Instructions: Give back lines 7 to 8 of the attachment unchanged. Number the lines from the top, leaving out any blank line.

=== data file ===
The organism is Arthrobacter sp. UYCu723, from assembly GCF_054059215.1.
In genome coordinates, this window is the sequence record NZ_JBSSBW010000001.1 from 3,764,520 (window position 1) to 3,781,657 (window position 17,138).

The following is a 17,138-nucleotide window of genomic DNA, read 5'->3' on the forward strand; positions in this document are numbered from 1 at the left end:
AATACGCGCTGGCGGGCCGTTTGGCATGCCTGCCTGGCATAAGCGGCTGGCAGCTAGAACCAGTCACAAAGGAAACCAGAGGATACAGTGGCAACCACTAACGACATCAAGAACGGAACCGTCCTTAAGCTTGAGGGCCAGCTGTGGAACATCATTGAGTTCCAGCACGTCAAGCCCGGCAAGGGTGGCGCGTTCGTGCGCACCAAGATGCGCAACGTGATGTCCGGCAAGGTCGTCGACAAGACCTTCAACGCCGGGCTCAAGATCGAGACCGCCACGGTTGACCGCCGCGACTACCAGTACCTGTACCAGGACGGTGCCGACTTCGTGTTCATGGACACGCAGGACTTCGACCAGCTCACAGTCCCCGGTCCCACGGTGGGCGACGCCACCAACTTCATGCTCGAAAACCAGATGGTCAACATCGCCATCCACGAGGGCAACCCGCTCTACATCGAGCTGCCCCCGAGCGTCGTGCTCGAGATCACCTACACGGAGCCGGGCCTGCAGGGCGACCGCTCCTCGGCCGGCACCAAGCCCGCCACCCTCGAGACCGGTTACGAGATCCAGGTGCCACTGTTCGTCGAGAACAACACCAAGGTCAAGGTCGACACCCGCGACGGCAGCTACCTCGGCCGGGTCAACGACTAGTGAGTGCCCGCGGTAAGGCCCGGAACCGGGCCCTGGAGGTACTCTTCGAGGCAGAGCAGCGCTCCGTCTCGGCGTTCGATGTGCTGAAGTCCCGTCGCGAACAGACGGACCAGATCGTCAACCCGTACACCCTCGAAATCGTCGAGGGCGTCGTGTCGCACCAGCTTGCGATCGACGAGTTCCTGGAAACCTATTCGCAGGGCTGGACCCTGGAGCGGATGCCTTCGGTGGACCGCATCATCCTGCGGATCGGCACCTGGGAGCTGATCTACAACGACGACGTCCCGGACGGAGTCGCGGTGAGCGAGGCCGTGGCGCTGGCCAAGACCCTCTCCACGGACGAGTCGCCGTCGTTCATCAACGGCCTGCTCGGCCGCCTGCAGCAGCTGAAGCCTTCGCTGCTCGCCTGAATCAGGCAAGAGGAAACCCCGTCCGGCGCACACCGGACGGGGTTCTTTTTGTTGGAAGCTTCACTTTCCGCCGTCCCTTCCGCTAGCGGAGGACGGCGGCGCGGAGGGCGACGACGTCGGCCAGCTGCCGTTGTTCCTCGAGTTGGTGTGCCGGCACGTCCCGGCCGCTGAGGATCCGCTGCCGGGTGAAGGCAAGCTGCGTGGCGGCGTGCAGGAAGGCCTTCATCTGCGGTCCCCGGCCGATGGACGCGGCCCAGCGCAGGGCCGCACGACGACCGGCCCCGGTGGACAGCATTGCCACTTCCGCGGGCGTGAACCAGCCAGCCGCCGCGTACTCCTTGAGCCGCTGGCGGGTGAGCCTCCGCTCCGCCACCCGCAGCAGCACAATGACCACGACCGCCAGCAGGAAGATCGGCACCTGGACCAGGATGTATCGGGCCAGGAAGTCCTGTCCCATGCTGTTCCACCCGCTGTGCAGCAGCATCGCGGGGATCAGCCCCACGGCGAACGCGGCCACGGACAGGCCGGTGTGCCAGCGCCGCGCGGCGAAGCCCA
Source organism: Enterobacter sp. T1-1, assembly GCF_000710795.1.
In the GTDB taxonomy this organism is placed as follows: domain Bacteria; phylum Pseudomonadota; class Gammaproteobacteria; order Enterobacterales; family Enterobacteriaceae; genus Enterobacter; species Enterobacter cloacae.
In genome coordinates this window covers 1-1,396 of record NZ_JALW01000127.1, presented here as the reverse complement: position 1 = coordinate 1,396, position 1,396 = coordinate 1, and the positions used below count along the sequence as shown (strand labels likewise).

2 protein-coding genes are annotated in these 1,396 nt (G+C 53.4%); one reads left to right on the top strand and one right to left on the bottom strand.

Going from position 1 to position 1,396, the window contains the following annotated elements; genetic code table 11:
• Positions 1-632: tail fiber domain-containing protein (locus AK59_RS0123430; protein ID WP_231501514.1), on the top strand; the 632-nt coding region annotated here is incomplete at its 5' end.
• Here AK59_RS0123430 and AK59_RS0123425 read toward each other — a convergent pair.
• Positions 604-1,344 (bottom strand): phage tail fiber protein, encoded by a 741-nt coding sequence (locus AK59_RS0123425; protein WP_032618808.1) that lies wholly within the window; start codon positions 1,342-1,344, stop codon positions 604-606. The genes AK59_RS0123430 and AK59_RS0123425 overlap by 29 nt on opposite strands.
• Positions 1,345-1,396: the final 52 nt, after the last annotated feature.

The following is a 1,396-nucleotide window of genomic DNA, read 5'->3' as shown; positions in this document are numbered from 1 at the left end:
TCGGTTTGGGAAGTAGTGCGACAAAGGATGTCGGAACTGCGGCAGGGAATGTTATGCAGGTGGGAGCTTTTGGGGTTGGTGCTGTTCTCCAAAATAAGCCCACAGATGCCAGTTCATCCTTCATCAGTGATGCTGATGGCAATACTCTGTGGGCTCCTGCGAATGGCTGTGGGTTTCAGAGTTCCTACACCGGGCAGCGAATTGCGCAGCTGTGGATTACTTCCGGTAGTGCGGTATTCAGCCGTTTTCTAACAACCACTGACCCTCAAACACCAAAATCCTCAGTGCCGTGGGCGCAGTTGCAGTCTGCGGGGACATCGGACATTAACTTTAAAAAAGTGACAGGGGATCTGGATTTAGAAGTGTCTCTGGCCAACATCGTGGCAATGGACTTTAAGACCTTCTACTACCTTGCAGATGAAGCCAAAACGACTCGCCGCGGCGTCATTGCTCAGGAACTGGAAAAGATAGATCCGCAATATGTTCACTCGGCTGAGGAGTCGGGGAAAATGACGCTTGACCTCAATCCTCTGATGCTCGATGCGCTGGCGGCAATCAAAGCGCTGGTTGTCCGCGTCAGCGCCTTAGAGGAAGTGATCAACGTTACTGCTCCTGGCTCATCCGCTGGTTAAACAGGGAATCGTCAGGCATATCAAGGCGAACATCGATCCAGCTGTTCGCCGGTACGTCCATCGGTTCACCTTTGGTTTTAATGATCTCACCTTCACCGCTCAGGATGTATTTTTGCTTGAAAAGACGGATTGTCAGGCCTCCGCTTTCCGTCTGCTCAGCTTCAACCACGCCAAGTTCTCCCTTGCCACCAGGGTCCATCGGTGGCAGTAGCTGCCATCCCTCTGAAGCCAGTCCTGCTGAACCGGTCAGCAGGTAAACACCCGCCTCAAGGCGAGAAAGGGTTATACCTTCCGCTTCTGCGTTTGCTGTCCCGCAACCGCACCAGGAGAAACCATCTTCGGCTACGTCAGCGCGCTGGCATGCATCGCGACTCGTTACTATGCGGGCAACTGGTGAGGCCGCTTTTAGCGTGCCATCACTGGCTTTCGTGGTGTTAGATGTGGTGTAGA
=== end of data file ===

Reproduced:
In genome coordinates this window covers 1-1,396 of record NZ_JALW01000127.1, presented here as the reverse complement: position 1 = coordinate 1,396, position 1,396 = coordinate 1, and the positions used below count along the sequence as shown (strand labels likewise).

2 protein-coding genes are annotated in these 1,396 nt (G+C 53.4%); one reads left to right on the top strand and one right to left on the bottom strand.